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By Anja van den Berg

During the holiday season, making even the slightest progress at work can seem like a mammoth task. With most people off to vacation – and off the grid – it’s not easy to stay motivated or to get any real work done.

“Being at work can seem pointless and frustrating when you’re the only one trying to keep things on track,” says Dorie Clark, the author of Entrepreneurial You, Reinventing You, and Stand Out.

However, Clark adds, it is possible to motivate yourself and make your time at the office count. To make the most of a less than ideal situation, Clark recommends that you balance your time between deep work and minor tasks. Also, allocate some time every day to reward yourself.  Let’s briefly unpack your plan:

Start with deep work

The secret to attaining extraordinary professional success is our ability to engage in what computer science Professor Cal Newport calls “deep work” This is opposed to ”shallow work”: the tedious tasks that occupy our day, like responding to email or sitting through pointless meetings.

With professionals sending and receiving an average of 122 emails per day, it can be hard to carve out the space to work on meaningful tasks, like developing your go-to-market strategy or launching a new podcast. However, when most of your coworkers and suppliers are on vacation elsewhere, the level of incoming messages drops dramatically. In turn, you will have more freedom to schedule uninterrupted blocks of time to tackle important projects you’ve been putting off, but which could significantly benefit your career.

Move to cleaning up minor tasks

Next up: minor tasks that you never get time to do. Devote one to two hours a day to wrap up smaller niggles that have been impeding your productivity throughout the year. “We all have a list of projects that ought to be done, but never rise to the top of your to-do list,” Clark explains.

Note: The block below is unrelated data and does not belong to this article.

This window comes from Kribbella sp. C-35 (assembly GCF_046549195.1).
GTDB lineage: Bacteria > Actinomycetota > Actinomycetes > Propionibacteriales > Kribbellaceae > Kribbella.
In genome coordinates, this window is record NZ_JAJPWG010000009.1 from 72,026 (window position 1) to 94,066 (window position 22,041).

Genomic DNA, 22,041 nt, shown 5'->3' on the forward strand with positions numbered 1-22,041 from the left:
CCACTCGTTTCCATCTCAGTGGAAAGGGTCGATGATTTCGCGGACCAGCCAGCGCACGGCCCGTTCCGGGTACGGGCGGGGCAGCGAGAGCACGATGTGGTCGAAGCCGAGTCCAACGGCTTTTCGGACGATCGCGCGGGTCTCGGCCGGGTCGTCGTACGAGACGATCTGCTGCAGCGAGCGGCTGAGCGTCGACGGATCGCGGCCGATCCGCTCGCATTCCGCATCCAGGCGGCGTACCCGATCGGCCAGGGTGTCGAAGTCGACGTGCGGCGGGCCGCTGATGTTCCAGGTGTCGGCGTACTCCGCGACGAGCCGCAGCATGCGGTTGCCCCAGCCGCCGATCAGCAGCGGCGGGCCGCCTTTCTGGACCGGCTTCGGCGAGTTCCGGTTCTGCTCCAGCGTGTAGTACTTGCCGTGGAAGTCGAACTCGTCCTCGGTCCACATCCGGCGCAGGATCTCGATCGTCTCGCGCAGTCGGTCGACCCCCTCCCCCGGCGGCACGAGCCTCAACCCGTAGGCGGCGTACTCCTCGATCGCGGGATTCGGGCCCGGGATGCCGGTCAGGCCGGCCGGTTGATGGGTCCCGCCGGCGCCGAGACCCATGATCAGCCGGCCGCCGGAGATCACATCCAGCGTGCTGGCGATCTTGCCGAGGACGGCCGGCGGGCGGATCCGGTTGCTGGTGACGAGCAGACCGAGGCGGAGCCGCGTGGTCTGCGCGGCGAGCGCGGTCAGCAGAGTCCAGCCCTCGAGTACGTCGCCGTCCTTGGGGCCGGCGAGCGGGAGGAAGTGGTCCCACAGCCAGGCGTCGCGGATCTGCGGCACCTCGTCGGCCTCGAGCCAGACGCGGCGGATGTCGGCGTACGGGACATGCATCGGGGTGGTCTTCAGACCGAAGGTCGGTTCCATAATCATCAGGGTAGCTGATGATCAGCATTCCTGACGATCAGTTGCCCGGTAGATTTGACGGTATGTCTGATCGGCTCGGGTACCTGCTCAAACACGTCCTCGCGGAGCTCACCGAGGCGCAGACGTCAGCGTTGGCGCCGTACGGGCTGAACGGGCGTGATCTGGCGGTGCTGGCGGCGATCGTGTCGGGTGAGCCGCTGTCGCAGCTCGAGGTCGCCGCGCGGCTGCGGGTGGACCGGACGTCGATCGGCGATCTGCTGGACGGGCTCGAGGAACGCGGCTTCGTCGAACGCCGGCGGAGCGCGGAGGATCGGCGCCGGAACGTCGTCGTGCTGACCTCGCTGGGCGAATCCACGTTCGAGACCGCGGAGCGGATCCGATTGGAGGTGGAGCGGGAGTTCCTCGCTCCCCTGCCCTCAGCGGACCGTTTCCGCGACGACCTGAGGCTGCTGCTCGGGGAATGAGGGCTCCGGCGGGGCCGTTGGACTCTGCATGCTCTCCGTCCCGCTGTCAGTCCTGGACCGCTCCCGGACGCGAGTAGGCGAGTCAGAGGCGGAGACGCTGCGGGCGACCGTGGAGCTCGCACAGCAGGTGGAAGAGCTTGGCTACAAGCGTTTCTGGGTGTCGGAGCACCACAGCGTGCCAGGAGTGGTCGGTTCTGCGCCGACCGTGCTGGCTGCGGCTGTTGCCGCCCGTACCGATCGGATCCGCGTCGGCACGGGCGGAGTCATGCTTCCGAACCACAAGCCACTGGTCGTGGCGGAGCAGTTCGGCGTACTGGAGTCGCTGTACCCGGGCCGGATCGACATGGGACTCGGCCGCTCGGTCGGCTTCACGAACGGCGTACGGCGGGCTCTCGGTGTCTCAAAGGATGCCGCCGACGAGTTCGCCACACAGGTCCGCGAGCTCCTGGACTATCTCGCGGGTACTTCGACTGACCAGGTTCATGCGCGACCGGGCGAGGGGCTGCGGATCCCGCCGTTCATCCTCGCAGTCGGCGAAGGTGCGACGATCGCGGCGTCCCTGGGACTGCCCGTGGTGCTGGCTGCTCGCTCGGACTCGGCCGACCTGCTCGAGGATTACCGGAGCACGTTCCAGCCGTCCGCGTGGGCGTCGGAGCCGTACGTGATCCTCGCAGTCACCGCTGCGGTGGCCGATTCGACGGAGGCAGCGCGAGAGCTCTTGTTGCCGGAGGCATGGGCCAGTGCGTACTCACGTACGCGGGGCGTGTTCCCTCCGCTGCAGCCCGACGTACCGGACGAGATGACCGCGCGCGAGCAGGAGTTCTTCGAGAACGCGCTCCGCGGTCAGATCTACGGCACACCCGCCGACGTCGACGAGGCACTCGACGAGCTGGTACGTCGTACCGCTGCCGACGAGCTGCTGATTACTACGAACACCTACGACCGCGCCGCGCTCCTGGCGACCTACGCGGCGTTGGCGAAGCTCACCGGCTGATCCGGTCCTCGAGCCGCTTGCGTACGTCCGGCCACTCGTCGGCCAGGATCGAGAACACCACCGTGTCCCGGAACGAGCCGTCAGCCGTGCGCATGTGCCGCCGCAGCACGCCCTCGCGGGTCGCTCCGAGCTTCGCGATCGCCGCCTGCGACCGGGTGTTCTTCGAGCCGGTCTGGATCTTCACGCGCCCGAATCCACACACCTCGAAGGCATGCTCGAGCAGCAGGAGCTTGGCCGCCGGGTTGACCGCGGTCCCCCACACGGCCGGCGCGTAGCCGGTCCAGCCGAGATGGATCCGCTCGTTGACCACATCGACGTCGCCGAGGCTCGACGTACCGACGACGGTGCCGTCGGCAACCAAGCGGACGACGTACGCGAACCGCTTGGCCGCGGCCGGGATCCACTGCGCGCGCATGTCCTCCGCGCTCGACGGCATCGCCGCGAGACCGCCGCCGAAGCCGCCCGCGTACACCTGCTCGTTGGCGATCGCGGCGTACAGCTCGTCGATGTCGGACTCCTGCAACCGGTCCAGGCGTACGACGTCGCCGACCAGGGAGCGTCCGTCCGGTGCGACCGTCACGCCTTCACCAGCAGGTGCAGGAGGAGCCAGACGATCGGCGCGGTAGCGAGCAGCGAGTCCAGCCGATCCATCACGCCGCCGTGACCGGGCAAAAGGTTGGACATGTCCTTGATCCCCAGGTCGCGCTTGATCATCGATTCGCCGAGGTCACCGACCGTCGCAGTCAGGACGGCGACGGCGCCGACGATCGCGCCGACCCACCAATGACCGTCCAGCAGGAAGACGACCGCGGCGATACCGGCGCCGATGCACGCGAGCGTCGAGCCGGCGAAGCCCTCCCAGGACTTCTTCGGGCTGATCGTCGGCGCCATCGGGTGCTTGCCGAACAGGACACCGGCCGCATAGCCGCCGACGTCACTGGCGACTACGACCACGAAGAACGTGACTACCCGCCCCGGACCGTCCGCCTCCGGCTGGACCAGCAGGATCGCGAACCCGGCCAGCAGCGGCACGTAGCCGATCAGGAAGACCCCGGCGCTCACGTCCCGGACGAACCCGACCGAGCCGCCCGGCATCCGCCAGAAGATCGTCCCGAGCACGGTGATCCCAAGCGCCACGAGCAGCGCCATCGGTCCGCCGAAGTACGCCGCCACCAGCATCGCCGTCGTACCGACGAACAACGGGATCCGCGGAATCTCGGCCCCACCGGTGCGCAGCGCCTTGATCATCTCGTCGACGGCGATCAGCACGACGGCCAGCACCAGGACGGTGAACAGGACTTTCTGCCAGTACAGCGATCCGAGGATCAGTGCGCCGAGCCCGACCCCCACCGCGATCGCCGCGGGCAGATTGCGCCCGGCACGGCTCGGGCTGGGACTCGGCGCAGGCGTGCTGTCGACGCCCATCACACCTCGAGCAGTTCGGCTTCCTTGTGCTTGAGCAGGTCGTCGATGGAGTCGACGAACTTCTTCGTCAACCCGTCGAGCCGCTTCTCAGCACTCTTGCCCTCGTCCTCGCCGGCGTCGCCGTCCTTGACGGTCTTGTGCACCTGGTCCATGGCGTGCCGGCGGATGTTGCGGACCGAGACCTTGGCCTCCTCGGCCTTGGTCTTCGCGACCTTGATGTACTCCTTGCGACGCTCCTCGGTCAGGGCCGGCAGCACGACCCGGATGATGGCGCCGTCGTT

Perhaps it’s organising your desk so you can find your files when you need them, instead of wasting minutes every day fumbling through a wobbling stack. It could be handling those expense reports that the accounting department has been asking you for or writing a recommendation letter for your former intern.  Now is also the perfect time to update your professional online profiles, like LinkedIn, and update your CV with your most recent achievements. If you’re feeling temporarily unmotivated, wrapping up minor tasks will give you a sense of accomplishment at the end of the day as you can wipe a multitude of trivial to-dos from your slate.

Lastly, reward yourself

Promise yourself various treats at certain times or after finishing a job. For instance, after completing that rigorous report, make yourself a coffee and kick back for ten minutes. If your work is getting done, there’s no harm in allowing yourself some treat time to stay driven and focused on the rest of your tasks.

Obviously, your first choice won’t be to be at work during the festive season. But even if you’re not on vacation, you can still reap the benefits of others taking time off. The reward for holding down the fort is uninterrupted time to embrace meaningful work, clear out the cobwebs that have been hindering your productivity, and extra time to set yourself up for a successful 2021.



Harvard Business Review: https://hbr.org/2016/08/how-to-stay-motivated-when-everyone-else-is-on-vacation

Pertemps: https://www.pertemps.co.uk/candidates/career-advice/life-at-work/heres-how-to-stay-motivated-when-everyone-else-is-on-vacation/

Bellecommunication : https://bellecommunication.com/5-ways-to-stay-motivated-at-work-during-the-holidays/

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